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Of course, if I could go back in time and tell myself that not even a decade later I would be traversing this country by motorcycle for over a month, I probably wouldn’t have believed it. And Nicaragua turned out to be nothing like my imagined doomsday exaggerations. It is actually an incredible place full of friendly people, breathtaking views, and the most dangerous thing we encountered while there were its fire-breathing volcanoes.
These days, many travelers are touting Nicaragua as “the new Costa Rica.” My personal opinion after having visited both countries is that Nicaragua is really unlike Costa Rica, and one should not go to Nicaragua thinking it’s simply the cheaper version of Costa Rica (which I originally had thought). First of all, they are climatically very different, which makes the wildlife and vegetation of Costa Rica more rainforest-like, whereas Nicaragua has a larger variety of volcanoes and lakes to explore. Also, because of Nicaragua’s recent popularity, Tim and I did not find it to be that much cheaper than Costa Rica (nor did we find Costa Rica to be as expensive as everyone said). But when people call it “the new Costa Rica,” if they mean that Nicaragua is the new tourist hot-spot of Central America, then that could very well be true.
While in Nicaragua, Tim and I visited archeological sites (Viejo León), boarded down a volcano (Cerro Negro), and hung out on the lakeside beaches of Ometepe Island. Overall, we had an incredible time with almost no bad experiences (heat and mosquitoes excluded).
So if you want to visit Nicaragua, which you definitely should, then here are my top three suggestions on what to do based on our own travels:
My Top 3 Suggestions of What to Do in Nicaragua:
3) Visit the Colonial Cities of Granada and Leon
Leon and Granada are not near each other, so if you are visiting Nicaragua and need to pick one of the two, I would say Granada is the more famous of the two and is cleaner, well-restored, and has nicer hotels and restaurants. It even has a whole fleet of horse-drawn carriages to take you around town instead of taxis. Plus, it’s near to the views and fresh breezes of Lake Cocibulca (a.k.a. Lake Nicaragua, where Ometepe Island is). Unfortunately, all these wonderful things mean Granada is expensive. And touristy.
During our stay in Leon, it was so full of mosquitoes, that we actually had to set up our tent inside our room to sleep in. And it was sweltering inside that tent, so we placed a fan to face inside, and it was still hot. True, it was the height of the dry season and the hottest part of the year (March), but it was almost unbearable for us. But don’t worry, if you visit, you don’t have to suffer like we did. Simply find a place with AC and you’ll be just fine.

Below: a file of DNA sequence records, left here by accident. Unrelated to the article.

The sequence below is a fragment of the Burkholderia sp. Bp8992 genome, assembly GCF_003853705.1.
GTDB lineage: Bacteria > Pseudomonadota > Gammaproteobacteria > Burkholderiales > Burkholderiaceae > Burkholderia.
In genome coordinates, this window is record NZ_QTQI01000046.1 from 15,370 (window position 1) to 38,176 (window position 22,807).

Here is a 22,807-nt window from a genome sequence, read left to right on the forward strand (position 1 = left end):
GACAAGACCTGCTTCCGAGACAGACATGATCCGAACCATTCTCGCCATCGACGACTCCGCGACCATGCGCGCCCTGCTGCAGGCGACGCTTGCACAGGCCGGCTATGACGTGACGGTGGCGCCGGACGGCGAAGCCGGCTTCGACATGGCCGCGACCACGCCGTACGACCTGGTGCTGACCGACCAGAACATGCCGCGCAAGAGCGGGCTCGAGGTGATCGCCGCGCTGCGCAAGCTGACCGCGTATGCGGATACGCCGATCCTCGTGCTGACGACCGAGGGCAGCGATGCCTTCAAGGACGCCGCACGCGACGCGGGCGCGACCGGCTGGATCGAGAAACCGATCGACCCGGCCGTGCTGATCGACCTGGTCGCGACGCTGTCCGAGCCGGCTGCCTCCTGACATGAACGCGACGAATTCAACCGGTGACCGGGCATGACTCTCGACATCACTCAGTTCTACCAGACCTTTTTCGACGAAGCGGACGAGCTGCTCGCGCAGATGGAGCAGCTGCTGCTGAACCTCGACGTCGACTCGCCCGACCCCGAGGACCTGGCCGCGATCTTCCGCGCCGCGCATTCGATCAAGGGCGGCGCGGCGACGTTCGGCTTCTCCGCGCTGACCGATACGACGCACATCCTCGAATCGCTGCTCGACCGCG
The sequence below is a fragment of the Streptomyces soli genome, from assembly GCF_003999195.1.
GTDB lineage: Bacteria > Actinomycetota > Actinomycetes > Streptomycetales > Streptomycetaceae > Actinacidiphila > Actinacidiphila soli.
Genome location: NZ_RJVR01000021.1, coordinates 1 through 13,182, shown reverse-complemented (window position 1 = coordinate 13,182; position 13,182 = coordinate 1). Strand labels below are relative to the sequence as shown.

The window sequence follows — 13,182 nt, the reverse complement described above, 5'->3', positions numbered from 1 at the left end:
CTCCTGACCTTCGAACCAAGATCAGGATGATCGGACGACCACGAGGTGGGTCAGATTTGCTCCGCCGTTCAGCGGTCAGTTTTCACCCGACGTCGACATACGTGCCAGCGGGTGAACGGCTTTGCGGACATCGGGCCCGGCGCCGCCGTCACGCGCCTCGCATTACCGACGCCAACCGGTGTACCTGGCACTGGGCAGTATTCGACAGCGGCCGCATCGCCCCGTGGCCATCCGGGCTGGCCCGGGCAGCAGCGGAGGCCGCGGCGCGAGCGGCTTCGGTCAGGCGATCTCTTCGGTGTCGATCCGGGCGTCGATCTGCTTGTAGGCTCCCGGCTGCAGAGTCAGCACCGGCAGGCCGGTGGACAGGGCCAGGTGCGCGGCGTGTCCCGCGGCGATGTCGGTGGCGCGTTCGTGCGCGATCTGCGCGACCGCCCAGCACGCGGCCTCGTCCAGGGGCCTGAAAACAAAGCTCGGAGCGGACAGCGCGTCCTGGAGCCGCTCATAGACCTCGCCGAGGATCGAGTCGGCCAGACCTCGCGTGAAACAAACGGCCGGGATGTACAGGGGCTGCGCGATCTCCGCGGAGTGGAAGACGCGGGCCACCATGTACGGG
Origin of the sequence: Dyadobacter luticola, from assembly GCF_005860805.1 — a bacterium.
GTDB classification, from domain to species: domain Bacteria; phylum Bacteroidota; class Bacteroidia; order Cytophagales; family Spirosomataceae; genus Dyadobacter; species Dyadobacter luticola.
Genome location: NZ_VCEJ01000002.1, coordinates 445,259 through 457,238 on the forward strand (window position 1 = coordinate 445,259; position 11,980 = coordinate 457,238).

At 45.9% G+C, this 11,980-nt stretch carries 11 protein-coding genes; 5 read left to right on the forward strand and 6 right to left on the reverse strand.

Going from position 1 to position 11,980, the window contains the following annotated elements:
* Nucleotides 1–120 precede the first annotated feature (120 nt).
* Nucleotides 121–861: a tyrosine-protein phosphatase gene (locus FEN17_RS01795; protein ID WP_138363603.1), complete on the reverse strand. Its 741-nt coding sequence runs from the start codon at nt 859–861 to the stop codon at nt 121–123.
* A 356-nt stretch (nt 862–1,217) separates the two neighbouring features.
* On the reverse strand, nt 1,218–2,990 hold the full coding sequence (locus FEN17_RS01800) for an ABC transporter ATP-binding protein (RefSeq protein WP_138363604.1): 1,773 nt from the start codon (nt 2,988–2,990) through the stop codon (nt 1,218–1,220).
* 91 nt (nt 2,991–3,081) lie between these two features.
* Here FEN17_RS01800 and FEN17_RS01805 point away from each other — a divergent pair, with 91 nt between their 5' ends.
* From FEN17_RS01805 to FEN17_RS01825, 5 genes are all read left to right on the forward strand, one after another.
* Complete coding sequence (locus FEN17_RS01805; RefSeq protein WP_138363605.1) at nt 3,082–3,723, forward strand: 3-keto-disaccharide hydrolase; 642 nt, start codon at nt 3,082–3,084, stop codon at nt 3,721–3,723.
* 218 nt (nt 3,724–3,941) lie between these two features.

Unlike Cerro Negro, Momotombo, and San Cristóbal, Nicaragua also features many dormant volcanoes and ancient volcano-made craters. We hiked up one of these near Managua called Apoyeque, and even though the hike was so hot I just about thought I was going to die, once reaching the edge of the crater, we were greeted with pristine views and refreshing breezes from this crystal lake inside what had once been a massive bowl-like volcano. There was nobody else there, and no houses or any other structures in sight. Even though we were a short day trip from Nicaragua’s capital city, I felt like I could have stepped through a portal in time and might have been standing somewhere in the Jurassic period with Pterodactyls flying overhead.
1) Ometepe Island
Pictures just don’t do it justice, because once you’re there, you’ll realize what a perfect piece of paradise the island of Ometepe is. There are white-face monkeys that swing from the trees, black sand beaches lined with colorful hammocks, heavenly fresh-water swimming holes such as Ojo de Agua, and there are even wild horses roaming the island and beaches! And because it’s an island in a lake and not the ocean, the horses just live out on the beaches eating the grass and drinking the water, they swim and then find shade in the palm trees to escape the heat of the day, much like the people of Ometepe. Pure divinity!
The worst part of Ometepe for us was the ferry over. Not that there was anything wrong with it: it was reasonably priced, and it left on time (more or less). But it’s just that whenever we put our bike on a floating craft of some sort, it’s always a bit nerve-wracking. And it was hot on the ferry and people were fighting for seats, but it was all worth it because the destination was so great.
A few things I found interesting or surprising about Nicaragua:
And finally, if you are thinking of one day visiting the country...
A few of my tips of what to expect in Nicaragua:
Nicaragua is hot (have I mentioned that yet?), and you can say goodbye to taking hot showers (but you won’t want them anyway). Most of the time our showers consisted of a water spout coming out of the wall, but that was fine with us, and we found ourselves sometimes taking showers three or four times a day just so our brains didn’t boil in our heads.
And lastly, in order to fully enjoy Nicaragua, you have to be alright with a bit of grime, crazy drivers, and unexpected road conditions. You have to come to the understanding that things will take a long time, nothing will run on a schedule, and plans may have to change. But if you can do that, you will have a great time in Nicaragua, (and this could probably be said for the whole of Central America).